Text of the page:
Be brave enough to stand up to injustice

2012-07-15T00:00:00Z 2012-07-21T15:16:04Z Be brave enough to stand up to injusticeJAMES OLM Casper Star-Tribune Online
July 15, 2012 12:00 am  • 

A few weeks ago, two very good friends of mine were enjoying the outdoors and excitement of the Nic Fest. As they were strolling around the festivities, a wind came up and blew my friend’s hat off of her head. A group of males nearby watched this happen and then laughed at her.

Not a big deal? Let me add just a few more facts to the situation. My two female friends are committed partners to each other. Still not a big deal? How about the fact that my friend who lost her hat in the wind was diagnosed with cancer, has been in chemo treatments, and had subsequently lost all of her hair. Yes folks, she was bald. How do you feel now?

A few weeks ago, a 68-year-old woman, Karen Klein of Greece, N.Y., was mercilessly taunted and bullied by four 10-year-old boys while she was a bus monitor.

In May of this year, a 13-year-old, Rachel Ehmke of Mantorville, Minn., committed suicide due to peer abuse and bullying.

In 2011, a Casper mother, Pamela Gray, had to file a lawsuit to protect her daughter from months of bullying in the Natrona County School District.

God forbid that we even mention the Matthew Shepherd incident — “it’s those Laramie people; that’s not the good people of Casper.”

Well folks, I hate to break the news to you, but here in Casper we are not insulated from the ongoing national trend of bullying and general taunting of fellow human beings. We can see it in our schools, we can see it on our streets, and yes, we can even see it at a beautiful Nic Fest. When does this abuse of power, the bigotry, and the lack of basic human respect to the oppressed end? How do we stop it?

Name-calling, laughing, jeering, using words describing a faction of people in a derogatory fashion are all abominable choices of interaction and can be construed as bullying. They are not harmless. They are not just “kidding moments” or jokes. They hurt people. They make those oppressed people feel less than who they are. It is wrong and it is against everything that we are taught both spiritually and morally.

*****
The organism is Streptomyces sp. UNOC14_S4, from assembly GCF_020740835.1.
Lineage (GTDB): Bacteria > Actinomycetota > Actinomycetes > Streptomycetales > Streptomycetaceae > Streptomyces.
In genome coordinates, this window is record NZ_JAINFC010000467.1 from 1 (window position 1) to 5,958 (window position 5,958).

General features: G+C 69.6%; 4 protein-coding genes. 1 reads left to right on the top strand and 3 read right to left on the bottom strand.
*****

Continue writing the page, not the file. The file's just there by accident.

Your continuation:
Education is absolutely a part of the fight, but it can’t be left

only to the public schools. I had taught in the public schools for

20 years and, in the 1990s, the term “retarded” really started picking up as the new catch-word for calling something or someone stupid or silly. Consistently I would explain the negative implications of such usage, and then ask them if they would use that term “retarded” in front of a mentally impaired person. Inevitably they would say no. Yet still today, it is being used and accepted as the norm.

Teachers only see their students for six hours a day. What happens outside of school walls we as parents, family members, churches, organizations and community members must take responsibility. It has to be a 24-hour, consistent attack and reprimand.

How else can we stop the abuse? What would Christ, Ghandi, Martin Luther King, Mohammad, the Dalai Lama or Mother Theresa say or do? I would guess that they would get out into the streets and do something about it. Must we always wait until we reach the point of being “as mad as hell and I’m not going to take it anymore!”?

This past Sunday, a few of

us in our church chose to shave our heads. We did this to support our beautiful friend who was

so indignantly jeered by mean people at Nic Fest. We were all moved by the moment, and celebrated our unity and support with pictures and laughter. But, for me personally, I also did it so that when people are around me and see my bald head, they will be reminded about the importance of fighting this escalating form of oppression.

Power comes with numbers. Numbers come with people who are brave enough to stand up to injustice. What can you do? Make a stand. Join the NAACP Martin Luther King Day walk in January. Attend the Moment of Silence Day in April to give support to our bullied kids. Support Pride Day with congratulations and celebration, versus with indifference and avoidance.

If you can’t do that, then come and support the UCC Fun-in-the-Sun-draiser Saturday, July 21, from noon to 4 p.m. at Melrose and 15th Streets. Our small, progressively liberal church works at being a conscious supporter for the oppressed.

And if you can’t do that, then please, at least educate your own kids and families to the destructiveness of people and belittlement. We are all holy in the eyes of our maker.

James Olm is the council chairman at United Church of Christ-Casper.

Copyright 2015 Casper Star-Tribune Online. All rights reserved. This material may not be published, broadcast, rewritten or redistributed.

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